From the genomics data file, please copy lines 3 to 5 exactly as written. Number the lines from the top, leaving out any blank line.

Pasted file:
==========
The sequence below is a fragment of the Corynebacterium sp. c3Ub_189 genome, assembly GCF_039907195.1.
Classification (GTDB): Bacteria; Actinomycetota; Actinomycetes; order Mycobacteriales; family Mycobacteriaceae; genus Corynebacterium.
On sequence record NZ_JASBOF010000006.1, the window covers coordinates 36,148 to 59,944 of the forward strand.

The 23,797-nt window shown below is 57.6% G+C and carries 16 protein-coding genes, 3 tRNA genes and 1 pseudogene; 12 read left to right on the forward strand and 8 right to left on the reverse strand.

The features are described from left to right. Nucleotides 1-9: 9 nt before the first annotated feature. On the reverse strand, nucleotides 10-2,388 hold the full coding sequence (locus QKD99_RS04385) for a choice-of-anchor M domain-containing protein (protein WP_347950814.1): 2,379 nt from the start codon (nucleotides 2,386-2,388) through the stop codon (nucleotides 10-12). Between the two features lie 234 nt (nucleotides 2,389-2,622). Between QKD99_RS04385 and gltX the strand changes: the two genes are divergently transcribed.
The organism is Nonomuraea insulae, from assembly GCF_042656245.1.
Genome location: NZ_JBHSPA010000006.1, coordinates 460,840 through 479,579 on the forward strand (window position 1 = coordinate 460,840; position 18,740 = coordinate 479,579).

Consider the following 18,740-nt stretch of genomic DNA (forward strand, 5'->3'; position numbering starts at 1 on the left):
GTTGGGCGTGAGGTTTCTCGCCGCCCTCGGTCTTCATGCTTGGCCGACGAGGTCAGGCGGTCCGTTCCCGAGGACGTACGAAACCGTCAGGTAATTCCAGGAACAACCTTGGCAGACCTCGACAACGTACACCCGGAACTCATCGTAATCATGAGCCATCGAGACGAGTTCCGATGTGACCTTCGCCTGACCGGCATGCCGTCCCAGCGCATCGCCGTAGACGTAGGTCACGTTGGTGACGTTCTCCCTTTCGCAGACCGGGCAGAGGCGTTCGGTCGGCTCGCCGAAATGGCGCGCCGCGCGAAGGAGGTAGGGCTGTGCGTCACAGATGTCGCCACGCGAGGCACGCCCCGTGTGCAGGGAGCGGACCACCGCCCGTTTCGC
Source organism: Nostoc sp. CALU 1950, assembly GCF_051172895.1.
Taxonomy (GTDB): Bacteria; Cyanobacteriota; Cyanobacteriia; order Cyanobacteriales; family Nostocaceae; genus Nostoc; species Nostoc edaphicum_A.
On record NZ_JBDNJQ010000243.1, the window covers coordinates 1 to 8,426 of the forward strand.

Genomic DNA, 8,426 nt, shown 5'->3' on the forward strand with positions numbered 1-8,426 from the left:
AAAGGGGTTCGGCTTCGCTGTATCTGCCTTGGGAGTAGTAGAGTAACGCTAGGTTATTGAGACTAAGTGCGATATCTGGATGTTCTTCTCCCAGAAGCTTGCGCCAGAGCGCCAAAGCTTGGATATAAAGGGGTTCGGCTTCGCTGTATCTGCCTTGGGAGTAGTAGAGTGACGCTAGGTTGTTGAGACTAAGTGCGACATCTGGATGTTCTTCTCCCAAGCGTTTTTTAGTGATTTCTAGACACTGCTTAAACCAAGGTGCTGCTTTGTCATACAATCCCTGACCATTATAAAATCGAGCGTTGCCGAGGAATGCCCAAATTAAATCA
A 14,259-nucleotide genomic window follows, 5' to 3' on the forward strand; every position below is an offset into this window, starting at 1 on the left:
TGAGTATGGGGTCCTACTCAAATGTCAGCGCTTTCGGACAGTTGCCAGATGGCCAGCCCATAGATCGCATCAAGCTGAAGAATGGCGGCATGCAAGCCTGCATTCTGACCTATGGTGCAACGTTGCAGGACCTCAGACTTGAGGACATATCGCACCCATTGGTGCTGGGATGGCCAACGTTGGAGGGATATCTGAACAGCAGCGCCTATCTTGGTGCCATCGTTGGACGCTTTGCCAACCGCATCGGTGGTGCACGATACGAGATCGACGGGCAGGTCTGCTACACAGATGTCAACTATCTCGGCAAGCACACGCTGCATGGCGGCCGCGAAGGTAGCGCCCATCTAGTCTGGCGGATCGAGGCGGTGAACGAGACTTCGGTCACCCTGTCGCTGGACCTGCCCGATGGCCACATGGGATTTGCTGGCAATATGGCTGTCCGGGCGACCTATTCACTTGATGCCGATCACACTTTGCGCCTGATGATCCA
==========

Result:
On sequence record NZ_JASBOF010000006.1, the window covers coordinates 36,148 to 59,944 of the forward strand.

The 23,797-nt window shown below is 57.6% G+C and carries 16 protein-coding genes, 3 tRNA genes and 1 pseudogene; 12 read left to right on the forward strand and 8 right to left on the reverse strand.

The features are described from left to right. Nucleotides 1-9: 9 nt before the first annotated feature. On the reverse strand, nucleotides 10-2,388 hold the full coding sequence (locus QKD99_RS04385) for a choice-of-anchor M domain-containing protein (protein WP_347950814.1): 2,379 nt from the start codon (nucleotides 2,386-2,388) through the stop codon (nucleotides 10-12). Between the two features lie 234 nt (nucleotides 2,389-2,622). Between QKD99_RS04385 and gltX the strand changes: the two genes are divergently transcribed.